He would send his songs to studios, but no one would play them. Even though he liked it a lot, he felt that to make his song a hit, he needed to make it better.

“I think working at the radio gave me a lot of perspectives. As I was in the audio library, I had access to a lot of songs and that was quite nice as it gave me ideas on how to make my music better.”

Sugam Pokharel had released Mero Sansar already, but it had not done well. In 2000, hence, he released it again. But, this time he tweaked it a little bit.

“Autotune had recently come into the market, and I liked that effect a lot. I applied that on the song and the rest is history.”

He received mixed feedback on the song. The majority enjoyed it, but there were a few sceptics who told him that the song was hit only because of the use of the autotune. That just drove him more as he then started to produce a song that reflected the type of music he wanted to do.

Feri Tyo Din was an instant hit, and that gave me the motivation to work towards making an album.”

Harding towards hits

But, producing an album was not as easy as Sugam Pokharel thought it was. It needed a lot of money, but thankfully due to his rising popularity, Music Nepal chipped in and bought the rights of his album 1 MB for mere Rs 98,000.

“I still don’t have data of how many cassettes they sold. But, I know a fact that they made loads of money. But it’s okay because I made quite a name for myself thanks to that album.”

He followed 1 MB with Highway, after which he started to become a household name. There was not a person in urban Nepal who did not know who Sugam Pokharel was. His song Mayako Bato was a major hit from that album. The success of the two albums then resulted in him being invited to perform all over Nepal.

“I used to perform three shows a day in three different cities. It was quite crazy because I’d be in Bhairahawa in the morning, Biratnagar in the afternoon and Kathmandu in the evening. Those days were wild,” he says.

When asked what song he thinks was the making of him, Sugam Pokharel cannot answer. He says each song is special to him as it is something he has personally witnessed. He says his songs are close to him as they reflect what he has either been through or witnessed in society.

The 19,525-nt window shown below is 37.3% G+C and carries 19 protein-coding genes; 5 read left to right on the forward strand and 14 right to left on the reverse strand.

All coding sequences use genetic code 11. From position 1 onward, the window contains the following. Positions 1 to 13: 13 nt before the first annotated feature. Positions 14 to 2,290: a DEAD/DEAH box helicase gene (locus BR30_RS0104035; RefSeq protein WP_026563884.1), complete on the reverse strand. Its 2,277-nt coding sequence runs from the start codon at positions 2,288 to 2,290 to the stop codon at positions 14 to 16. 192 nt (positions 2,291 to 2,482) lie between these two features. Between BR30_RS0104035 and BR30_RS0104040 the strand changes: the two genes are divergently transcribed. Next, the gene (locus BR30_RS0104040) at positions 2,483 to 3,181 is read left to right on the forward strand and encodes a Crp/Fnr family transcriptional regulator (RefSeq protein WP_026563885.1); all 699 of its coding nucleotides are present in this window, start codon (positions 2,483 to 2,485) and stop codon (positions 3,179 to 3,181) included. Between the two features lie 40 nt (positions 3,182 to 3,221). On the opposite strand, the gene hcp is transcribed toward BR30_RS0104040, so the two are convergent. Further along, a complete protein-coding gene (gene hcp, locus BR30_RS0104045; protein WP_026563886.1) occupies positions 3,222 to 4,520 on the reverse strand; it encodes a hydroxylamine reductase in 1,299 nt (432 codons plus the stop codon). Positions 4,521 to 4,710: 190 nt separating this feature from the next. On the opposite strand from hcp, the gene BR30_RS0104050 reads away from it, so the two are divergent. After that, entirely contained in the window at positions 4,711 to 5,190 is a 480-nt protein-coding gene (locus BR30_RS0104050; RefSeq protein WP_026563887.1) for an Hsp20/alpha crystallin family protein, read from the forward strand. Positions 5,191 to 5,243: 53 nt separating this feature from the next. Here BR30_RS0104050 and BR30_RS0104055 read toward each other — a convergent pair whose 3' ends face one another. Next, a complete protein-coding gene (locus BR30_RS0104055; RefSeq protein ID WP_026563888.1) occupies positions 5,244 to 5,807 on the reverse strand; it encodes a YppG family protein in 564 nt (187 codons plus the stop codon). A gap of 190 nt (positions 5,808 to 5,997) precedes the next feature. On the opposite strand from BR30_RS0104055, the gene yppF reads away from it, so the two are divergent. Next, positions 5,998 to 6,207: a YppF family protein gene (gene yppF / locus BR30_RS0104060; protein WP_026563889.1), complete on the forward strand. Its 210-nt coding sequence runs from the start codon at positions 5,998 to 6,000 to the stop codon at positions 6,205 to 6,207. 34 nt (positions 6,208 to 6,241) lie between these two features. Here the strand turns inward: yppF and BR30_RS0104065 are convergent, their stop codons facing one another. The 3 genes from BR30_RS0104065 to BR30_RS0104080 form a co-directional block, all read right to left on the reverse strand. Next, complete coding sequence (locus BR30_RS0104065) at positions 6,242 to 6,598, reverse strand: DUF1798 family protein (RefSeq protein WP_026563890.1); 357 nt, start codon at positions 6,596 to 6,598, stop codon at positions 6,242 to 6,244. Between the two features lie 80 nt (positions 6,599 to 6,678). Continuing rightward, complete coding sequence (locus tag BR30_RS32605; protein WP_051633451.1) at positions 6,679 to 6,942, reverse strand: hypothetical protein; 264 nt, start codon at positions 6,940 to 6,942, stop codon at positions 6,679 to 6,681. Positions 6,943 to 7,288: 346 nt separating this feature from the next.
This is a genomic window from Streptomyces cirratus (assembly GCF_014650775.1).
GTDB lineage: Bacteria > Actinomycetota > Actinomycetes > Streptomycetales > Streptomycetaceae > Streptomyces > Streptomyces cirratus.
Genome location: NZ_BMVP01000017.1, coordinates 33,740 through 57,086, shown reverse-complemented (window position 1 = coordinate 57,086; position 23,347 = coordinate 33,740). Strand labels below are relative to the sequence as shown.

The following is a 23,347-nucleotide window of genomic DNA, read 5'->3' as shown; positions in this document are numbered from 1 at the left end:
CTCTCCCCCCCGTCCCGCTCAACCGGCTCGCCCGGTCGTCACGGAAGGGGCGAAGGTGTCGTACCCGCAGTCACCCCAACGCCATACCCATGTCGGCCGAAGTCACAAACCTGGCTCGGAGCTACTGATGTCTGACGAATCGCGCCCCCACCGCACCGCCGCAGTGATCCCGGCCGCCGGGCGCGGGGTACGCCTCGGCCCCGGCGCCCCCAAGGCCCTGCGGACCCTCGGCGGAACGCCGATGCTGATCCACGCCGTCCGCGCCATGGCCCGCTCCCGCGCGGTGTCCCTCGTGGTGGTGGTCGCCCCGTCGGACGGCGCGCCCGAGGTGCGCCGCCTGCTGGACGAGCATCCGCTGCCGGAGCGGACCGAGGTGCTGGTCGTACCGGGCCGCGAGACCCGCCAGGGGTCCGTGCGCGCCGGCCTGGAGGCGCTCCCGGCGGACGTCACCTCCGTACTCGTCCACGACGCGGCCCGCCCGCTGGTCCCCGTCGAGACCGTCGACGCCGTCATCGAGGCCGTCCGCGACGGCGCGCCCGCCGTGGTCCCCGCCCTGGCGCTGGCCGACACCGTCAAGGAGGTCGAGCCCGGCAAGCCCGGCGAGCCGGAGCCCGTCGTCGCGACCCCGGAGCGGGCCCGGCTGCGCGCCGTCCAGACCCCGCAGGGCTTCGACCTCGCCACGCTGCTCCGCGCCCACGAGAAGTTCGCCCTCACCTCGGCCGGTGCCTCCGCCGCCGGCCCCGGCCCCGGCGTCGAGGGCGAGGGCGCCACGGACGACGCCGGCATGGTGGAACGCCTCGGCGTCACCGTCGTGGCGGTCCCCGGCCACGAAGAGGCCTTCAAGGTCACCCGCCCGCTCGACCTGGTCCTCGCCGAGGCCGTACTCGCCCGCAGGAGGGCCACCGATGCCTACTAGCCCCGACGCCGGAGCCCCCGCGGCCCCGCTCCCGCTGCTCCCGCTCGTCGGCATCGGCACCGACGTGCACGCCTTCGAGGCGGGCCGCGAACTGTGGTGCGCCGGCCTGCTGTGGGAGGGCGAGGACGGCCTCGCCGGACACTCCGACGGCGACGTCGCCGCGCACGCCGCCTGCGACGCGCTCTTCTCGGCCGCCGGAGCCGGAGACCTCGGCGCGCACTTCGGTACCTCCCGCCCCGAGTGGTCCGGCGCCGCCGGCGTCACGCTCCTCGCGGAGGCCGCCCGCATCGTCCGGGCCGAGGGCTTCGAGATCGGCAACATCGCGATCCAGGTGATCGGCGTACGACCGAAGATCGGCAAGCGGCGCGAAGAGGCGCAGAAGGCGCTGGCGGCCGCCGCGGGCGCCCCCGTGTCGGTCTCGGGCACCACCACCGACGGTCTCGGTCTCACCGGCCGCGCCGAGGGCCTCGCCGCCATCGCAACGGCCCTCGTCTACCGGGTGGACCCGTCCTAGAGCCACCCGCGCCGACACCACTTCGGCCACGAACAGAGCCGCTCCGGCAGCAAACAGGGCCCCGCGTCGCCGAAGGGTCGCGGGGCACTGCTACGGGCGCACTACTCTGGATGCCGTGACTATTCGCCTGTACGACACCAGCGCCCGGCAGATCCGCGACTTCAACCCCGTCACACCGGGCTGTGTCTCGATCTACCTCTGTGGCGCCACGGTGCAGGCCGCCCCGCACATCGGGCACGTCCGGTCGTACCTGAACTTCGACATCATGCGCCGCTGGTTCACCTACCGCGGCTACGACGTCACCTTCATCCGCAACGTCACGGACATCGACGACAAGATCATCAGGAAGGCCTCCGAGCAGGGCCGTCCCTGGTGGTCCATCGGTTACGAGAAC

He was doing quite well but in 2013, one incident rocked him, his family and Nepal’s music industry when Pokharel was arrested by the police for possession of heroin. For someone who had been a superstar for over a decade, this was the lowest point in his life.

“I was lost and didn’t take life seriously. But, soon I realised that I had forgotten my family, my fans, my career, and everything to indulge in fun,” he had told Onlinekhabar back then.

But, Sugam Pokharel did not let the incident affect him mentally. Instead, he took it as a challenge and got up. Not wanting to let his family down, within months he changed the way he lived his life and got back to music.

It has been eight years since that incident and it seems it never happened. In 2020, he even released a new album called Shwyet Hansini.

Now Sugam Pokharel is working on his new album Tilasmi Kathmandu, through which he wants to pay homage to the city that made him who is he today. As someone who walked around Kathmandu a lot, he says this album is quite nostalgic to him.

“I’m working on the last song where I want to use Nepal Bhasa too as I want this album to resonate with everyone from Kathmandu.”

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Mukhiya is a senior Onlinekhabar journalist.